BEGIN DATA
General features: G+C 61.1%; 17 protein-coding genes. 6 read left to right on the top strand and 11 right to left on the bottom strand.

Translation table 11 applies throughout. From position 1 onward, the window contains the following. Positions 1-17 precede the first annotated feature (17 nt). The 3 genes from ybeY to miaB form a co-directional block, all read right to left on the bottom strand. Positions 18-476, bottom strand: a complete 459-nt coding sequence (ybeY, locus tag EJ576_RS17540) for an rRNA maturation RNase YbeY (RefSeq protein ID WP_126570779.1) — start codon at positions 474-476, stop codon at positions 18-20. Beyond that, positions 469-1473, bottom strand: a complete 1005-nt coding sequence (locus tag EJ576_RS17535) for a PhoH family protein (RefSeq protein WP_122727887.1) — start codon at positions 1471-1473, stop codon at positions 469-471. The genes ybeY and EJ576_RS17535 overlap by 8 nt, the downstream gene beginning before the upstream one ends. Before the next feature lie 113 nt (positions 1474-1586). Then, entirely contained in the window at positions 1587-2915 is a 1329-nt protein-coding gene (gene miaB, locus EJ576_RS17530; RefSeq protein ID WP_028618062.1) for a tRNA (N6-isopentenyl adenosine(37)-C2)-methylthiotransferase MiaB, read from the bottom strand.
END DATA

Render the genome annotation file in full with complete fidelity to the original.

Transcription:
General features: G+C 61.1%; 17 protein-coding genes. 6 read left to right on the top strand and 11 right to left on the bottom strand.

Translation table 11 applies throughout. From position 1 onward, the window contains the following. Positions 1-17 precede the first annotated feature (17 nt). The 3 genes from ybeY to miaB form a co-directional block, all read right to left on the bottom strand. Positions 18-476, bottom strand: a complete 459-nt coding sequence (ybeY, locus tag EJ576_RS17540) for an rRNA maturation RNase YbeY (RefSeq protein ID WP_126570779.1) — start codon at positions 474-476, stop codon at positions 18-20. Beyond that, positions 469-1473, bottom strand: a complete 1005-nt coding sequence (locus tag EJ576_RS17535) for a PhoH family protein (RefSeq protein WP_122727887.1) — start codon at positions 1471-1473, stop codon at positions 469-471. The genes ybeY and EJ576_RS17535 overlap by 8 nt, the downstream gene beginning before the upstream one ends. Before the next feature lie 113 nt (positions 1474-1586). Then, entirely contained in the window at positions 1587-2915 is a 1329-nt protein-coding gene (gene miaB, locus EJ576_RS17530; RefSeq protein ID WP_028618062.1) for a tRNA (N6-isopentenyl adenosine(37)-C2)-methylthiotransferase MiaB, read from the bottom strand.